Public Schools at the Breaking Point

Anna Washington says she will pull her son Wayne out of Bridgeport's public school system

Anna Washington says she will pull her son Wayne out of Bridgeport's public school system. "I said 'Look -- you got a life after high school, and you've got to be prepared for college. You've got to be prepared to get a job. And you're not going to get it here." Diane Orson hide caption

itoggle caption Diane Orson
Bridgeport is surrounded by wealthy suburbs but suffers from high crime and unemployment.

Bridgeport is at the edge of the "Gold Coast" region of wealthy commuter suburbs outside the New York City metro area. Doug Beach hide caption

itoggle caption Doug Beach
Peter Hurst

Peter Hurst, CEO of Bridgeport's Community Bank and an outspoken advocate for more education funding in Bridgeport. Diane Orson hide caption

itoggle caption Diane Orson

From a distance, public education in Connecticut looks like it's in great shape — the state consistently ranks near the top in the nation in academic achievement and dollars invested per pupil.

But those state averages mask huge disparities between rich and poor. The city of Bridgeport is part of affluent Fairfield County, along Connecticut’s affluent "Gold Coast" — but 95 percent of those students come from families living at or near the poverty level, and four out of five students in the city attend failing schools,

Residents and education advocates say new budget cuts have pushed Bridgeport's public schools to the breaking point. Hundreds of elementary school children are being sent from closed schools into already overcrowded classrooms across the city. Despite rising enrollment, 30 teaching positions have been eliminated. High school classes are overcrowded and often there aren't enough books to go around.

In all, the city's education budget was cut by 7 percent to make up for an $11-million shortfall. That’s significant, given that most U.S. school districts increase budgets 3 to 5 percent each year to meet teacher contract obligations and keep pace with rising health insurance premiums. The cuts follow two years of shortfalls that totaled another $11 million.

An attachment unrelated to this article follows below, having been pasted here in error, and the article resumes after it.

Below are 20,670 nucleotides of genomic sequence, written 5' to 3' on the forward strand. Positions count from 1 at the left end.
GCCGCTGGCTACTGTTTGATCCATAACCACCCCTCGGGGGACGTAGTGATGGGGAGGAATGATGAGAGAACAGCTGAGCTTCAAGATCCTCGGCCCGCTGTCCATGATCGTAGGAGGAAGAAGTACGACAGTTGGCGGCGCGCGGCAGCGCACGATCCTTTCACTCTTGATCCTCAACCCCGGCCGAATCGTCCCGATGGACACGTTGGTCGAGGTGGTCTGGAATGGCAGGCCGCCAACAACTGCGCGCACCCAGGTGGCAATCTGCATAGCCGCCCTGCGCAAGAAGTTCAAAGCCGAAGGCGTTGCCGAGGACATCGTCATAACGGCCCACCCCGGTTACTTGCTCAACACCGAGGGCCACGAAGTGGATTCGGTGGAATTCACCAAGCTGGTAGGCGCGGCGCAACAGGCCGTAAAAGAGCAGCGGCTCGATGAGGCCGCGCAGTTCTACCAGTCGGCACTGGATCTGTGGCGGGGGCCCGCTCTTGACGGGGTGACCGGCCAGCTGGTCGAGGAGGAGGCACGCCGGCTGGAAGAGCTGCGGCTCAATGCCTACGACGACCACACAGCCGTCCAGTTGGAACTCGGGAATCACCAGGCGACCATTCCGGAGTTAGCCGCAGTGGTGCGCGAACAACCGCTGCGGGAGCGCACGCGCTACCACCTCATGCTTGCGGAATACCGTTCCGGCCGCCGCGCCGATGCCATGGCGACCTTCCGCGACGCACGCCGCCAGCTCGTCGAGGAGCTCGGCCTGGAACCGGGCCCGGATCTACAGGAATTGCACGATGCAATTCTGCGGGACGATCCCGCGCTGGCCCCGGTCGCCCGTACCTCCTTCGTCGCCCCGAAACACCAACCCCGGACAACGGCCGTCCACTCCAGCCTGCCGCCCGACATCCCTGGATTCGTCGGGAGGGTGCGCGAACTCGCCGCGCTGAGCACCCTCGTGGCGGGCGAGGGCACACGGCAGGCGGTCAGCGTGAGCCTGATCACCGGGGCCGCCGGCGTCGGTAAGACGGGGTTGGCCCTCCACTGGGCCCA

However, there may not be an infusion of money coming anytime soon. A series of recent scandals has Connecticut lawmakers unsure whether state dollars earmarked for public education in Bridgeport will be spent appropriately. The city’s former mayor and state senator are both serving time in prison for racketeering and bribery. Bridgeport’s current mayor has publicly admitted using cocaine while in office.

Peter Hurst, CEO of Bridgeport's Community Bank and an outspoken advocate for education funding in Bridgeport, echoes the doubts many have that the city can clean up its own act. "You gotta wonder — if I’m sending a dollar to Bridgeport, is a dollar gonna make it to the classroom?"

Another problem is the formula used by the state to fund public schools. Connecticut sends money to cities and towns based on poverty rates for all the children in a district — but in Bridgeport, many middle-class families pull their kids out of the public school system and send them to private and parochial schools. That’s part of the reason why Bridgeport contributes fewer dollars toward its own school system.

A class action lawsuit filed has been filed by families of children in Bridgeport and other low-performing school districts. It argues that the state of Connecticut has failed to adequately fund its public schools, depriving children of their right to an equal educational opportunity.

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